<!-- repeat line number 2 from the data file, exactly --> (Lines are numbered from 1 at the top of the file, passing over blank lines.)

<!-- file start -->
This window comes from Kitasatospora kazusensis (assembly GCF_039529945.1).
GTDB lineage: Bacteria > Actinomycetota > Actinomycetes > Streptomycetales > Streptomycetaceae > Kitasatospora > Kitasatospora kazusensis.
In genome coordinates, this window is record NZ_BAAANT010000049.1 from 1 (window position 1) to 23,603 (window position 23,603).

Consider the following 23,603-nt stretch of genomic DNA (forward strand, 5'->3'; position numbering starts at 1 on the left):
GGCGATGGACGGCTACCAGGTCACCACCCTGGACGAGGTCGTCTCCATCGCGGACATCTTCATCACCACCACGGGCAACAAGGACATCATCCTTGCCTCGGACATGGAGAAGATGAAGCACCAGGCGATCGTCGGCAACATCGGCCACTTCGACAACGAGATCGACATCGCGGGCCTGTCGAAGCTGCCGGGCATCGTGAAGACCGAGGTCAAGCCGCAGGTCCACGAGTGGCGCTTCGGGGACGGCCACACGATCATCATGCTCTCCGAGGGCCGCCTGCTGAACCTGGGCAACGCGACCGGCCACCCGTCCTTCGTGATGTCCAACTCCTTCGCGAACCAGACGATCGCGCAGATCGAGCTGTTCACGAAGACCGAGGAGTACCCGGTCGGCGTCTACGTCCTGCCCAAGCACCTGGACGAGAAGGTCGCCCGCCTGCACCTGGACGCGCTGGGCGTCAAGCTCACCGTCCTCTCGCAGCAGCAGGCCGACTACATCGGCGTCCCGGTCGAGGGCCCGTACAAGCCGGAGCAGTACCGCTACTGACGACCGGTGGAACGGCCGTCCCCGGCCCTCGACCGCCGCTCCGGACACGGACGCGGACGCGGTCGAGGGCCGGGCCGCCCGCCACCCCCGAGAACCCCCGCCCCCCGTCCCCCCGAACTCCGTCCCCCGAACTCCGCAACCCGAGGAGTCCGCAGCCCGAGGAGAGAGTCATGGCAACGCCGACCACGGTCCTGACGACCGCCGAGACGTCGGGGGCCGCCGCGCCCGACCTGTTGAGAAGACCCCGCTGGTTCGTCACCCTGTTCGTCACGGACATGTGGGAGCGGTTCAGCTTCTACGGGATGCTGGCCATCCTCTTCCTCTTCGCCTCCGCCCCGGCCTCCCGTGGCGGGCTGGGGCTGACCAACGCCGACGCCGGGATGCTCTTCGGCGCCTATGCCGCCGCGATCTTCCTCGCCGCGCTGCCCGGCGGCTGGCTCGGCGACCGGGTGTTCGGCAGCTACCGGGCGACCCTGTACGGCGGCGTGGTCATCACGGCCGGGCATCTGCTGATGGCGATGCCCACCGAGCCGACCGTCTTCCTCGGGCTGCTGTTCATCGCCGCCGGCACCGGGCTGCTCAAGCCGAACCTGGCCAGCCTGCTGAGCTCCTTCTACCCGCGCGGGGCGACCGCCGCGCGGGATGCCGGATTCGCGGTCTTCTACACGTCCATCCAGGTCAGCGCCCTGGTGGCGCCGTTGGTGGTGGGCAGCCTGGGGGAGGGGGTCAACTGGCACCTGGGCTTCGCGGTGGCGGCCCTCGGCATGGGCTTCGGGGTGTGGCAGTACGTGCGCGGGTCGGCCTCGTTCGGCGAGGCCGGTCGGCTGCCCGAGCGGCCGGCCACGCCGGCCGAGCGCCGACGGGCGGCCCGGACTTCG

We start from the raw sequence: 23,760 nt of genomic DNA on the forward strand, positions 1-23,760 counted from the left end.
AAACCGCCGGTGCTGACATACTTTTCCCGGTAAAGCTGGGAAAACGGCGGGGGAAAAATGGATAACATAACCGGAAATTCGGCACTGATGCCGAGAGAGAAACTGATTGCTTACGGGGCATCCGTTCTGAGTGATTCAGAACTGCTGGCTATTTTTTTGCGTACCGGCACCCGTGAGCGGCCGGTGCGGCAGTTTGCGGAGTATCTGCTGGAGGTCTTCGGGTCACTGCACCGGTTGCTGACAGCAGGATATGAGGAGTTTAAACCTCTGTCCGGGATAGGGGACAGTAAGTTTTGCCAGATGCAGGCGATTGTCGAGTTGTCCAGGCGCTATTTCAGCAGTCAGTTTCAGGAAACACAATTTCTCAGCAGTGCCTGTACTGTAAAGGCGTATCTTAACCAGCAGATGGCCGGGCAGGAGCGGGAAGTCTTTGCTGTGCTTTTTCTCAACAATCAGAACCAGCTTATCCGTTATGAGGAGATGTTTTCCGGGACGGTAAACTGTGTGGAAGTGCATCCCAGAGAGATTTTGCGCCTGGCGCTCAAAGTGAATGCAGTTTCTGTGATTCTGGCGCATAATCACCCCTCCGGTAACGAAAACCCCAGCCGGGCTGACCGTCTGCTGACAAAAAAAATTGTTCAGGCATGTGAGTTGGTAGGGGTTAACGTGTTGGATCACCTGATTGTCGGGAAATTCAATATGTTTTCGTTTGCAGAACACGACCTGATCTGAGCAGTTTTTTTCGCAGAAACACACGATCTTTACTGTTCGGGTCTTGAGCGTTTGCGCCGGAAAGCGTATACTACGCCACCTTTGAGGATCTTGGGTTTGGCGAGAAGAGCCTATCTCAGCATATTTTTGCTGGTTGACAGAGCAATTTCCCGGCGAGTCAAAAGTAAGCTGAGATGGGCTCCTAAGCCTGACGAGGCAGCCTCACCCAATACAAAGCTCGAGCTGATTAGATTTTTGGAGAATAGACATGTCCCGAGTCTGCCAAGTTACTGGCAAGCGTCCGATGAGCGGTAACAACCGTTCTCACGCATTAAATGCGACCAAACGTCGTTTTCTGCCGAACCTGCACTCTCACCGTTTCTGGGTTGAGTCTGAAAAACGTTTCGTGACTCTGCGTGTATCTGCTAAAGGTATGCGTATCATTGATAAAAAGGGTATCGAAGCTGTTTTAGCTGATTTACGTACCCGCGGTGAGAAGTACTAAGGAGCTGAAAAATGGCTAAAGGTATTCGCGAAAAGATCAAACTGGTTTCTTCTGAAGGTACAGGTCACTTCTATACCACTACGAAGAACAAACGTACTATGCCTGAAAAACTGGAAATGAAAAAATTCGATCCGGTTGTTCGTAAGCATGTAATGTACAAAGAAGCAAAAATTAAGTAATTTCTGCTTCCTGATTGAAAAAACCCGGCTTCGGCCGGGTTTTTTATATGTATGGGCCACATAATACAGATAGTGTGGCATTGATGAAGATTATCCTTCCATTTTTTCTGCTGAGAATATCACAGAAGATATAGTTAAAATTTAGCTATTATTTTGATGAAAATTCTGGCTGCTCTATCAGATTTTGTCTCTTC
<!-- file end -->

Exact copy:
GTDB lineage: Bacteria > Actinomycetota > Actinomycetes > Streptomycetales > Streptomycetaceae > Kitasatospora > Kitasatospora kazusensis.